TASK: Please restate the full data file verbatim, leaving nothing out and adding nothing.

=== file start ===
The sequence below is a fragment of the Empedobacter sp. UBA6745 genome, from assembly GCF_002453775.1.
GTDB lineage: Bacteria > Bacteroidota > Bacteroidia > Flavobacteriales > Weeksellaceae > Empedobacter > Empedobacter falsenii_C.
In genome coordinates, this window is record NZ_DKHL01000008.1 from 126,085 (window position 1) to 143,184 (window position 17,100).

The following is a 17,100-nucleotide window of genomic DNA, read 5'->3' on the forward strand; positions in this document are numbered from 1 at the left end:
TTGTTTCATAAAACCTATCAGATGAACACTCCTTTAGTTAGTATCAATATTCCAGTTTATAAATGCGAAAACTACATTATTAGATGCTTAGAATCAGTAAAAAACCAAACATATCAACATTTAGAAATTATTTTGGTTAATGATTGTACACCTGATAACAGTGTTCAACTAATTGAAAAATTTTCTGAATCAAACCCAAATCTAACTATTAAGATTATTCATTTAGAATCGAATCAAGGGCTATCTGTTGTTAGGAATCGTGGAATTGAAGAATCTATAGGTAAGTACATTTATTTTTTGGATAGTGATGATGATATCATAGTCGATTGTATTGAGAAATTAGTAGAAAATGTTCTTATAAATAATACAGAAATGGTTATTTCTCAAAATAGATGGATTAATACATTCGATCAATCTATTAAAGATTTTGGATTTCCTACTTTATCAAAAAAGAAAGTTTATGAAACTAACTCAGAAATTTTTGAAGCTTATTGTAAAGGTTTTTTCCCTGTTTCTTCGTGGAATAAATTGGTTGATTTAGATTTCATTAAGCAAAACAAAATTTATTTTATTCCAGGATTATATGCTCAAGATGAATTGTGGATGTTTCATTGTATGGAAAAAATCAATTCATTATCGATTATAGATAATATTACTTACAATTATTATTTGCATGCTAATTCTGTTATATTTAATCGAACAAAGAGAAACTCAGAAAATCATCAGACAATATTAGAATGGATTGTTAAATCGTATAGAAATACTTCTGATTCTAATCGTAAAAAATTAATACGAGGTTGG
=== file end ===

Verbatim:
The sequence below is a fragment of the Empedobacter sp. UBA6745 genome, from assembly GCF_002453775.1.
GTDB lineage: Bacteria > Bacteroidota > Bacteroidia > Flavobacteriales > Weeksellaceae > Empedobacter > Empedobacter falsenii_C.
In genome coordinates, this window is record NZ_DKHL01000008.1 from 126,085 (window position 1) to 143,184 (window position 17,100).

The following is a 17,100-nucleotide window of genomic DNA, read 5'->3' on the forward strand; positions in this document are numbered from 1 at the left end:
TTGTTTCATAAAACCTATCAGATGAACACTCCTTTAGTTAGTATCAATATTCCAGTTTATAAATGCGAAAACTACATTATTAGATGCTTAGAATCAGTAAAAAACCAAACATATCAACATTTAGAAATTATTTTGGTTAATGATTGTACACCTGATAACAGTGTTCAACTAATTGAAAAATTTTCTGAATCAAACCCAAATCTAACTATTAAGATTATTCATTTAGAATCGAATCAAGGGCTATCTGTTGTTAGGAATCGTGGAATTGAAGAATCTATAGGTAAGTACATTTATTTTTTGGATAGTGATGATGATATCATAGTCGATTGTATTGAGAAATTAGTAGAAAATGTTCTTATAAATAATACAGAAATGGTTATTTCTCAAAATAGATGGATTAATACATTCGATCAATCTATTAAAGATTTTGGATTTCCTACTTTATCAAAAAAGAAAGTTTATGAAACTAACTCAGAAATTTTTGAAGCTTATTGTAAAGGTTTTTTCCCTGTTTCTTCGTGGAATAAATTGGTTGATTTAGATTTCATTAAGCAAAACAAAATTTATTTTATTCCAGGATTATATGCTCAAGATGAATTGTGGATGTTTCATTGTATGGAAAAAATCAATTCATTATCGATTATAGATAATATTACTTACAATTATTATTTGCATGCTAATTCTGTTATATTTAATCGAACAAAGAGAAACTCAGAAAATCATCAGACAATATTAGAATGGATTGTTAAATCGTATAGAAATACTTCTGATTCTAATCGTAAAAAATTAATACGAGGTTGG